by Judy Tsafrir MD

I came to Mayyim Hayyim to consecrate, by ritual immersion, the ending and beginning of a 30-year astrological cycle, the Progressed New Moon. My wish for this upcoming cycle is to embody the Goddess, to remember and honor my Feminine Divinity as well as the Sacredness of all of Creation. I set an intention to relate to my embodied self as a Goddess, deserving of reverence and celebration, and to formally pledge myself to tikkun olam (repairing the world).

It is a most extraordinary and unprecedented time of crisis and polarities on our planet. There is a palpable sense of urgency, uncertainty, and fragility in the air. It becomes clearer with each passing day that we are either going to find a new way of living together sustainably and peacefully, or our very survival as a species is threatened.

Yet simultaneously, evidence of a new paradigm is beginning to emerge, one that remembers our essential Oneness with each other and the Earth. For many there is an increased appreciation of the value and need for ritual, to consecrate human experience through symbolic actions and setting intentions that create a bridge between the mundane and the Divine.

I was surprised to discover that the ancient mikveh ritual, with its Seven Kavanot for Mikveh Preparation, perfectly resonated with my private intention to embody my Divinity and to dedicate myself to planetary healing.

1. Hineni. Here I am. At the beginning of the last Progressed New Moon I was 30 and now I am 60. What a different season! 30 was early summer and 60 is late fall. At 30 I had just moved to Boston for residency training and my three children were not yet born. Now I have lived here for 30 years, am a seasoned psychiatrist, and my children are young adults. I stand at the threshold of my years as an Elder, with all of its joys, losses, and responsibilities. The immersion in the mikveh represents spiritual transformation from one state to another. I recognize that I am not simply an aging woman, but also a powerful Goddess living in a human body.

2. Hiddur Mitzvah. The unadorned body is beautiful. Under the Patriarchy, so many women hate, abuse, and neglect their bodies. I am a Goddess, and I love and honor my body. I do not think I am too fat, or that I look old. I am beautiful and deserving of reverence and impeccable self care.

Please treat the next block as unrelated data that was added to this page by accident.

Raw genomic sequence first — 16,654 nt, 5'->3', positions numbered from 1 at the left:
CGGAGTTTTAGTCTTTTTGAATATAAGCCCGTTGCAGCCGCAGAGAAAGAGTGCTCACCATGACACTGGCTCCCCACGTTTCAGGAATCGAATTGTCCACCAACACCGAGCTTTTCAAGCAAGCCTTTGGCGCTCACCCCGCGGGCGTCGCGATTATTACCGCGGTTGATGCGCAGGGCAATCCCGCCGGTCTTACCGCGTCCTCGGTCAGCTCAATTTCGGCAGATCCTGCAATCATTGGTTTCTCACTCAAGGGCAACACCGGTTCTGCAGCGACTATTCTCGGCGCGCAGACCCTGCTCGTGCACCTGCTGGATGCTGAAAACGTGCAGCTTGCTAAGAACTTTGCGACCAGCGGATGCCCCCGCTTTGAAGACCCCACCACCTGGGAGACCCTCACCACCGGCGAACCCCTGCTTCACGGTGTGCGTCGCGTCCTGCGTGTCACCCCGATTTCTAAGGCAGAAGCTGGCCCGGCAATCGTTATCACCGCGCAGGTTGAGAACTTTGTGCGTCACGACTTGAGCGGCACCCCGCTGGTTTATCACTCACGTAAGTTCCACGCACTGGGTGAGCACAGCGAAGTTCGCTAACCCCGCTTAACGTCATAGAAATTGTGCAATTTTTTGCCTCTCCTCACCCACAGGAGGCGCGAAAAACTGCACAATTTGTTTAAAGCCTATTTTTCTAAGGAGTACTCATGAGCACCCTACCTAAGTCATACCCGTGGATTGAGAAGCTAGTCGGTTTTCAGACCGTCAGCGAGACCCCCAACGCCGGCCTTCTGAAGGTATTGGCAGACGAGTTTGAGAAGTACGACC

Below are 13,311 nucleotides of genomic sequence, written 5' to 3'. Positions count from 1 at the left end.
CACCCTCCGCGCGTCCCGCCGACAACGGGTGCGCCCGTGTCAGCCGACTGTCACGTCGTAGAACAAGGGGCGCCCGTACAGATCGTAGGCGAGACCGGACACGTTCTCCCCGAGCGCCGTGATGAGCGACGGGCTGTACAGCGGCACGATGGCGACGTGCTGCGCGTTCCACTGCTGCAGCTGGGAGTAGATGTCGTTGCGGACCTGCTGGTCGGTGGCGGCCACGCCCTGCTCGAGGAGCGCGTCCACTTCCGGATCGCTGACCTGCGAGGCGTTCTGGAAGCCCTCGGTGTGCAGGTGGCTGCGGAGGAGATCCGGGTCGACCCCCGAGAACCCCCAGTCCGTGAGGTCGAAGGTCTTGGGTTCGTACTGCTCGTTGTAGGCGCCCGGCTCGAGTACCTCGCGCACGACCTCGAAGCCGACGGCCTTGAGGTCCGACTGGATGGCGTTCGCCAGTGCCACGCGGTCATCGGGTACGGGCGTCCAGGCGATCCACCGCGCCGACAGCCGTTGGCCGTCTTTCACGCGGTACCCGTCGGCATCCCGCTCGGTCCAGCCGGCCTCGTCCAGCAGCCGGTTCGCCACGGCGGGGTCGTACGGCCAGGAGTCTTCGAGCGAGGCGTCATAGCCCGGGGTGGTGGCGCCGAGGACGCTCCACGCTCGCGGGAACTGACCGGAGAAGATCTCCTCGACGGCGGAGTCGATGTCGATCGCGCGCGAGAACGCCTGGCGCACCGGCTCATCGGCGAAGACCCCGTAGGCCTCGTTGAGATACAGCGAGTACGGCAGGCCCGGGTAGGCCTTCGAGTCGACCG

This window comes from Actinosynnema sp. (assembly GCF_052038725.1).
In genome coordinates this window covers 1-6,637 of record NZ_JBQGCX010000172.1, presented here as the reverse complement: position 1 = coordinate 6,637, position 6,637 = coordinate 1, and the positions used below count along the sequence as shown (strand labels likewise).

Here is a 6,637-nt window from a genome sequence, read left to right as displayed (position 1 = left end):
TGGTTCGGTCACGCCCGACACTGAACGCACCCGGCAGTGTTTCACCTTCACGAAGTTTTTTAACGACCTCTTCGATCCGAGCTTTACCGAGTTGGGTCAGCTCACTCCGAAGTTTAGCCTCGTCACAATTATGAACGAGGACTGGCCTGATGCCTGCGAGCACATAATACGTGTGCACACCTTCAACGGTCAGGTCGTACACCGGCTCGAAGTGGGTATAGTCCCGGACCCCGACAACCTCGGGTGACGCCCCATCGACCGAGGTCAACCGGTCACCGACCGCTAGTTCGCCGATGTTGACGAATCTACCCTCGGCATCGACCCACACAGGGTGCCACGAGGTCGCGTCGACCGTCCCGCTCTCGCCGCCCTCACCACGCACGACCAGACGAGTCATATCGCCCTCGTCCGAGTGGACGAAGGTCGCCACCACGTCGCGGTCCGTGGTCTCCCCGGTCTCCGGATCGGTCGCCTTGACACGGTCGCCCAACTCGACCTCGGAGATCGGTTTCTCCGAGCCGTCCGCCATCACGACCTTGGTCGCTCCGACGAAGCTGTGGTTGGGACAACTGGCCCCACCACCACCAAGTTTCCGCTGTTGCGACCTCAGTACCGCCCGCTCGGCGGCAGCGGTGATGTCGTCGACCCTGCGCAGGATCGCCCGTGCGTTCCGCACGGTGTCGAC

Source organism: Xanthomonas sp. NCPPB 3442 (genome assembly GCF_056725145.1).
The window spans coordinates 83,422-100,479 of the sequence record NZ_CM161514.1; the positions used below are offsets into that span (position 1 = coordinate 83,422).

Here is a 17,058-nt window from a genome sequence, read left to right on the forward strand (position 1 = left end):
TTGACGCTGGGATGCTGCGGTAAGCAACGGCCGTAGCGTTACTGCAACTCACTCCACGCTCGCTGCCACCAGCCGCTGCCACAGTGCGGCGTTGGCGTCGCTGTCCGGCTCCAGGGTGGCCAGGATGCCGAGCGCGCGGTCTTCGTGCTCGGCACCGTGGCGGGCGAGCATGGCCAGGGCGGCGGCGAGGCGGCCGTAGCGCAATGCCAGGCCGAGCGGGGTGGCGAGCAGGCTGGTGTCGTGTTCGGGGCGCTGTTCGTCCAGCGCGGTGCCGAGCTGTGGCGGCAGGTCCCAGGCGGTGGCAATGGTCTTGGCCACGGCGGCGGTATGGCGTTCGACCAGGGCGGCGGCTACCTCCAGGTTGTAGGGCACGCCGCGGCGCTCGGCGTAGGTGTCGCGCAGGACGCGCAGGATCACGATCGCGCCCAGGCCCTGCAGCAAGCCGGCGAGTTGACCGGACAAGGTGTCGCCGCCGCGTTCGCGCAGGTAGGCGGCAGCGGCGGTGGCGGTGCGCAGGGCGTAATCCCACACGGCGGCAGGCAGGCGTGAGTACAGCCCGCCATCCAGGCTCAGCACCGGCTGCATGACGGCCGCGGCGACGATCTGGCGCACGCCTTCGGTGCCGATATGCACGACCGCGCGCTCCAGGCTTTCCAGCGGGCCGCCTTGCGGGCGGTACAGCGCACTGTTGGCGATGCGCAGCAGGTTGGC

3. Nekavim nekavim. You fashioned the human being intricate in design. I intend to live with a constant gratitude and appreciation of the miracle of embodiment, to celebrate my senses and the pleasures and wonder of living in a body.

4. B’tzelem Elohim. I am made in the image of God. I am a simple, naked human being who will die one day, but I am also a Goddess living in a Sacred World. This is the central Mystery and Paradox. I intend to devote myself in the coming 30-year cycle to raising consciousness about the inextricability of Spirit and Matter, which is at the heart of healing our planet.

5. Elohai neshama shenatata bi tehorah hi. The soul in me is pure. I mindfully wash every part of my body with reverence. Every bit of me is vital to my wholeness and functionality. I could not survive without my lungs, my liver, or my kidneys. Similarly, every part of the planet is vital for its survival. The destruction of the wetlands and rainforests, the pollution of the air, and the extraction and burning of fossil fuels will render our beloved planet uninhabitable. Not to mention the daily heartbreak as species go extinct en masse. It’s a precious, holistic, living, breathing, self-regulating system that must be honored and protected.

6. Kol haneshama t’halel yah. The breath of every living thing praises You. Praises you and praises me. I plan to live this next 30 years with blessing consciousness, with gratitude for all the daily small miracles. Nothing must be taken for granted. It’s all profoundly amazing in its beauty and brokenness.

7. Tikkun Olam. We can stand for justice; we can build a world of peace and justice. I focus upon my hands and feet and dedicate them to planetary healing. There is not a moment to lose and I cannot wait for someone else to do it.

Mayyim Hayyim is a treasure and resource for our community. We are so fortunate to have this gorgeous mikveh readily available, not only for traditional, prescribed use, but also for creative, personal ceremonies of healing and transition. I felt deeply moved and transformed by the personal ceremony I created. I encourage all of you reading this to do the same. Live in the Beauty and Mystery by sanctifying the meaningful milestones in your life with this ancient, powerful ritual. Dedicate yourselves to your Divinity and tikkun olam and you will be blessed.

Judy Tsafrir MD is a holistic adult and child psychiatrist and psychoanalyst, artist and writer, with a private practice on the third floor of her Victorian home in Newton Center, MA. She believes that the way conventional psychiatry is practiced today, with its almost exclusive focus on pharmaceuticals, is misguided and harmful. She advocates a radical paradigm shift from treatment of a patient as a collection of symptoms to be suppressed with chemicals, to healing the whole person through integration of heart, mind, body and soul. She writes about a holistic approach to psychiatry on her blog